Elena Araujo, plaintiff-respondent, v. City of New York, respondent-appellant, Vito Colonna, et al., defendants third-party plaintiffs-appellants-respondents;  S. Scotto, third-party defendant-respondent.

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Supreme Court, Appellate Division, Second Department, New York.

Elena Araujo, plaintiff-respondent, v. City of New York, respondent-appellant, Vito Colonna, et al., defendants third-party plaintiffs-appellants-respondents;  S. Scotto, third-party defendant-respondent.

2010-01974 2010-01975 (Index No. 34498/06)

Decided: December 28, 2010

PETER B. SKELOS, J.P. ANITA R. FLORIO RUTH C. BALKIN JOHN M. LEVENTHAL, JJ. Gannon, Rosenfarb & Moskowitz, New York, N.Y. (Peter J. Gannon and Rojika Antanesian of counsel), for defendants third-party plaintiffs-appellants-respondents. Michael A. Cardozo, Corporation Counsel, New York, N.Y. (Barry P. Schwartz and Julie Steiner of counsel), for respondent-appellant. Michael F. Kanzer & Associates, P.C. (Robert George Bombara, Howard Beach, N.Y., of counsel), for plaintiff-respondent. Congdon, Flaherty, O'Callaghan, Reid, Donlon, Travis & Fishlinger, Uniondale, N.Y. (Laura A. Endrizzi of counsel), for third-party defendant-respondent.

Argued-December 9, 2010

DECISION & ORDER

In an action to recover damages for personal injuries, the defendants third-party plaintiffs, Vito Colonna and Maria Colonna, appeal (1), as limited by their brief, from so much of an order of the Supreme Court, Kings County (Velasquez, J.), dated January 15, 2010, as denied that branch of their motion which was for summary judgment dismissing the complaint insofar as asserted against them, and (2) from an order of the same court, also dated January 15, 2010, which granted the motion of the third-party defendant, S. Scotto, for summary judgment dismissing the third-party complaint, and the defendant City of New York cross-appeals, as limited by its brief, from so much of the first order dated January 15, 2010, as denied its cross motion for summary judgment dismissing the complaint and all cross claims insofar as asserted against it.

ORDERED that the first order dated January 15, 2010, is affirmed insofar as appealed and cross-appealed from;  and it is further,

ORDERED that the second order dated January 15, 2010, is affirmed;  and it is further,

ORDERED that one bill of costs is awarded to the third-party defendant, payable by the defendants third-party plaintiffs, and one bill of costs is awarded to the plaintiff, payable by the defendants.

The defendants Vito Colonna and Maria Colonna (hereinafter together the Colonnas) contend that the Supreme Court erred in denying that branch of their motion which was for summary judgment dismissing the complaint insofar as asserted against them.   The evidence submitted by the Colonnas, including deposition testimony, photographs, and an expert affidavit, was insufficient to demonstrate, prima facie, that the alleged defect was trivial and, therefore, not actionable (see Bolloli v. Waldbaum, Inc., 71 AD3d 618;  Hahn v. Wilhelm, 54 AD3d 896;  Corrado v. City of New York, 6 AD3d 380).   Moreover, there was conflicting evidence as to who made repairs on the sidewalk in front of the Colonnas' house.   Accordingly, the Supreme Court properly denied that branch of the Colonnas' motion which was for summary judgment dismissing the complaint insofar as asserted against them (see Seith v. City of New York, 293 A.D.2d 666;  Zito v. City of New York, 293 A.D.2d 469;  Fraser v. Fertig, 251 A.D.2d 621;  Botfeld v. City of New York, 162 A.D.2d 652).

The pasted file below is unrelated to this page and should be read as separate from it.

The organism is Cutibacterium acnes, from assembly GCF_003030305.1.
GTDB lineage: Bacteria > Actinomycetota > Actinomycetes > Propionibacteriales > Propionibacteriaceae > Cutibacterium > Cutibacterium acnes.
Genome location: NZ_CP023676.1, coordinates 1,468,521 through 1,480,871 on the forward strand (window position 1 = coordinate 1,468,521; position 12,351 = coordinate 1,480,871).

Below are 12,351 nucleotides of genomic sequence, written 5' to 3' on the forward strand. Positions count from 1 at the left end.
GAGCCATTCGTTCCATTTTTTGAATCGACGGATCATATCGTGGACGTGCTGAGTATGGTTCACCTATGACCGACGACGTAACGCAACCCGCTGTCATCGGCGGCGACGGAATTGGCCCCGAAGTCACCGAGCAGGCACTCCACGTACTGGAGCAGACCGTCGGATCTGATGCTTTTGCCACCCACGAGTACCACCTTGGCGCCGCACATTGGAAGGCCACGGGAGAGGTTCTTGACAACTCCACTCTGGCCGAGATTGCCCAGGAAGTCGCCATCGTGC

The defendant City of New York also contends that the Supreme Court erred in denying its cross motion for summary judgment dismissing the complaint and all cross claims insofar as asserted against it.   However, since a triable issue of fact exists as to whether the defect was trivial and nonactionable, the Supreme Court properly denied the City's cross motion.

Contrary to the Colonnas' contention, the Supreme Court properly granted the motion of the third-party defendant, S. Scotto, an adjacent landowner to the Colonnas, for summary judgment dismissing the third-party complaint.   S. Scotto established, prima facie, that he did not create a defect or hazardous condition on the sidewalk in front of the Colonnas' home (see Hines v. City of New York, 43 AD3d 869;  Rodgers v. City of New York, 34 AD3d 555;  Alexopoulos v. City of New York, 33 AD3d 828).   Moreover, with regard to the claims for contractual indemnification and breach of contract asserted against S. Scotto, S. Scotto demonstrated that there was no contract between himself and the Colonnas.   In opposition, the Colonnas failed to raise a triable issue of fact.

SKELOS, J.P., FLORIO, BALKIN and LEVENTHAL, JJ., concur.

ENTER:

Matthew G. Kiernan

Clerk of the Court

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